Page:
A private matter: El-Ganzouri's 1990s sell-off of state firms comes under scrutiny

Marwa Hussein, Wednesday 7 Dec 2011

Egypt's new prime minister oversaw the sell-off of 70 companies during his 1996-99 term in office, but a wave of post-uprising court cases are challenging those orders

Kamal Al-Ganzouri

Kamal El-Ganzouri first term as Egypt's prime minister in the 1990s saw the country's fledgling privatisation programme step into higher gear, data shows.

Although the Mubarak-era programme was launched in 1991, it wasn't until Ganzouri's ascension in 1996 that the sell-off of state companies began in earnest. 
Ganzouri's years in office, from 1996 to 1999, saw 70 publicly-owned firms at least partially sold to private buyers.
His return to the premiership last month, aged 78, has coincided with a growing movement claiming that privatised companies have failed in their promises and demanding that they be renationalised.
Ganzouri's four years of privatisations involved a raft of companies in key sectors and were supervised by Atef Ebied, then Minister for the Public Sector -- a post that no longer exists.
Industries involved included cement, pharmaceuticals, chemicals, real estate, textile and foodstuffs.
The privatisation of firms producing cement, medicine and fertiliser are thought to have had an influence on the resultant price increases for such products.
Among the famous firms entirely privatised during Ganzouri's office were Qaha for Food Industries, Ahram Beverages, Ideal and Abu-Kir for Fertilizers.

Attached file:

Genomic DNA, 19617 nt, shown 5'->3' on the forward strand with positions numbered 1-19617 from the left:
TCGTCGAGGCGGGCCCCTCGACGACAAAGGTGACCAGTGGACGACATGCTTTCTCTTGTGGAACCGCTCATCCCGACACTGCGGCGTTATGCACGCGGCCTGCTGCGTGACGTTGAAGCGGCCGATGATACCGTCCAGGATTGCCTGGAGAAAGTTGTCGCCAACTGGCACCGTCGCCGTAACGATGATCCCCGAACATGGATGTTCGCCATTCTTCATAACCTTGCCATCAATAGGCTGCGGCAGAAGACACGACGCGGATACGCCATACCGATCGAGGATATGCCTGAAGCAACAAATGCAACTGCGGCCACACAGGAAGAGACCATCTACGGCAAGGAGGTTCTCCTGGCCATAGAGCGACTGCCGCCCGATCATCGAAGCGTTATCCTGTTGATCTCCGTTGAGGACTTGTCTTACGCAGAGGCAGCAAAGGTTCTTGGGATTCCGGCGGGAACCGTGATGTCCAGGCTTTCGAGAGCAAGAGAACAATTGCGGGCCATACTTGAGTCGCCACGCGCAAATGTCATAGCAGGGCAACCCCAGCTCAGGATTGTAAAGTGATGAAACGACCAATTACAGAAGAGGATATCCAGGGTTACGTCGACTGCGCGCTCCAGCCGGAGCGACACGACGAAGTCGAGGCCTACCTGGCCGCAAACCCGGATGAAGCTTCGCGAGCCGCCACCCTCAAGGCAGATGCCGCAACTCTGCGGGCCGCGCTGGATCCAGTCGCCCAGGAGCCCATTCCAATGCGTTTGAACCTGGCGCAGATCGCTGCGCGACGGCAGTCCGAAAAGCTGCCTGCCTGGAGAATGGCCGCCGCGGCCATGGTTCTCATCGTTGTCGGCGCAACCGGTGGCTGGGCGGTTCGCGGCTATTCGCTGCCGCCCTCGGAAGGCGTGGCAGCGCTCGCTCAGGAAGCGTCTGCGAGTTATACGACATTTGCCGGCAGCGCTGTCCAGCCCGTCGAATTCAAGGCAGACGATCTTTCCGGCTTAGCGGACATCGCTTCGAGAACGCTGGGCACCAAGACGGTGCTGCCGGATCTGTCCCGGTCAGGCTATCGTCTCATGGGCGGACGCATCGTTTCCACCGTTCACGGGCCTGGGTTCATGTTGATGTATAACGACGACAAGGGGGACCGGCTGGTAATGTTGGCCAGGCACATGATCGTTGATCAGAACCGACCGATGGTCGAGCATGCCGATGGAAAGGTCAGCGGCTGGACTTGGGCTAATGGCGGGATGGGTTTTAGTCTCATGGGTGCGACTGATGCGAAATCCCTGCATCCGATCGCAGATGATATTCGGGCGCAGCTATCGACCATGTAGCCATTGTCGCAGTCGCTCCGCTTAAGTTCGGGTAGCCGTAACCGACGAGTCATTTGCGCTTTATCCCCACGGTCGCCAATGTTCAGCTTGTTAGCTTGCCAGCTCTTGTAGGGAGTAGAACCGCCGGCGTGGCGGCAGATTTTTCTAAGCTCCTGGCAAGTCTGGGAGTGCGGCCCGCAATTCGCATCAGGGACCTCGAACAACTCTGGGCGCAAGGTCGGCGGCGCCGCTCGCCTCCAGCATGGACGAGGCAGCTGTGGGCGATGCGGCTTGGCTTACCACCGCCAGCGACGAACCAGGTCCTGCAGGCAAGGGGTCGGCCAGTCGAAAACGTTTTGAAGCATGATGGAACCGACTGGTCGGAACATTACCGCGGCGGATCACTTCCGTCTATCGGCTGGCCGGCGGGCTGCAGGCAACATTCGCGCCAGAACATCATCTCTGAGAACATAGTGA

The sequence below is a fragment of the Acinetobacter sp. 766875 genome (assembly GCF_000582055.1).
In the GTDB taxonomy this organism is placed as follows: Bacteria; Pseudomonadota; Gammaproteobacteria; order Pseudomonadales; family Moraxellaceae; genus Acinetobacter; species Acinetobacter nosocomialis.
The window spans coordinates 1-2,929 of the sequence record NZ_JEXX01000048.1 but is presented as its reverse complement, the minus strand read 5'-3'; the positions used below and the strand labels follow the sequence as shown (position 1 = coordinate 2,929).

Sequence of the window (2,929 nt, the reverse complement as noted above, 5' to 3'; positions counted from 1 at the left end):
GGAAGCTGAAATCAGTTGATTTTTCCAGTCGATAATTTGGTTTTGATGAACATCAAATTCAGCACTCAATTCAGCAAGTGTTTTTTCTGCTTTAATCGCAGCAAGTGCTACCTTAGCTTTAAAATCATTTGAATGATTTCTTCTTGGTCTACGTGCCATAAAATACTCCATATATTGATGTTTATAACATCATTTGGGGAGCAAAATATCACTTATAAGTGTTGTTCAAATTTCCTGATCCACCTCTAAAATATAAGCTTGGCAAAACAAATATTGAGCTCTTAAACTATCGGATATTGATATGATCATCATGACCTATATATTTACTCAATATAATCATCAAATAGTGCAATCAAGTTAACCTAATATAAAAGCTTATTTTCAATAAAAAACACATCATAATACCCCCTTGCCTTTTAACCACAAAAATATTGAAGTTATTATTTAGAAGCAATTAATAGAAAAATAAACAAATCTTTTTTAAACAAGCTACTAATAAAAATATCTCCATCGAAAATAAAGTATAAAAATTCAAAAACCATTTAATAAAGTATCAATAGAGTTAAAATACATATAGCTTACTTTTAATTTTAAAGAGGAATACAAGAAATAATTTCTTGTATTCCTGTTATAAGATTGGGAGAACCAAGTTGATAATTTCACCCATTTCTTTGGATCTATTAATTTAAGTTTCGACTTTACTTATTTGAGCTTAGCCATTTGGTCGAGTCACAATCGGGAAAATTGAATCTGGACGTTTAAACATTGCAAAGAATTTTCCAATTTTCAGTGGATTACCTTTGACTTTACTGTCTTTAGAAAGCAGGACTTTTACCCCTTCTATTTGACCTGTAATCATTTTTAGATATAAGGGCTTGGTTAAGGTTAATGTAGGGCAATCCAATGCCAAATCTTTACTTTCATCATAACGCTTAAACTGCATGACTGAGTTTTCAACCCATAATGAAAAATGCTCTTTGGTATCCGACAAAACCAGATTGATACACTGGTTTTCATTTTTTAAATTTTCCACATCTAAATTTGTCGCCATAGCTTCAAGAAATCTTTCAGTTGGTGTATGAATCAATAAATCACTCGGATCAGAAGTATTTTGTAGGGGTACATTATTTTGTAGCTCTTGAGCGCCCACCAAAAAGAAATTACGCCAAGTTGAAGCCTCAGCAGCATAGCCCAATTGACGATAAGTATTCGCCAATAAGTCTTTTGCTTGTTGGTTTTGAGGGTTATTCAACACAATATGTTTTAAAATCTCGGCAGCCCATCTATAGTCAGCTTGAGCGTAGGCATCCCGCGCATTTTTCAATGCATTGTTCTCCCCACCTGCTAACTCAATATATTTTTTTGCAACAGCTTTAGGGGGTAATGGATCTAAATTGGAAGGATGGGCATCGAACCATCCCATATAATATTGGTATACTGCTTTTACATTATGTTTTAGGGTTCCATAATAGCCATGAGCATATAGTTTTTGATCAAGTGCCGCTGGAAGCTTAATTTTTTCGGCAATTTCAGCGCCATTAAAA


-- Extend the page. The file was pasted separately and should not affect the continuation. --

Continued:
Three cement companies, Al-Amriya Cement, Portland Helwan and Beni Suef Cement, were also sold to multinationals.
Other state-owned firms were partially sold, including the Eastern Company, which has a monopoly on tobacco production, Egyptalum and the Heliopolis Company for Housing and Development.
Privatisations reached their peak between 1998 and 1999, when 32 and 31 companies respectively were offloaded to private buyers. 
During this period, the government mainly relied on stock market flotations to sell the firms.
26 companies were entirely privatised this way, while 13 were sold to a strategic investor.
The other companies were either partially privatised through the stock market or sold to workers' unions at the firms.
The privatisation programme faced opposition from its early days, with suspicions of corruption surrounding several major transactions.
On Saturday, an Egyptian court revoked the privatisation of formerly public-owned firm, the Arab Company for External Trade (ACET), following a law suit which claimed it was sold at a price significantly lower than the value of its assets.
ACET was one of the 70 firms privatised under the Ganzouri government. It is the fourth firm to be returned to public ownership by an administrative court decision since February.
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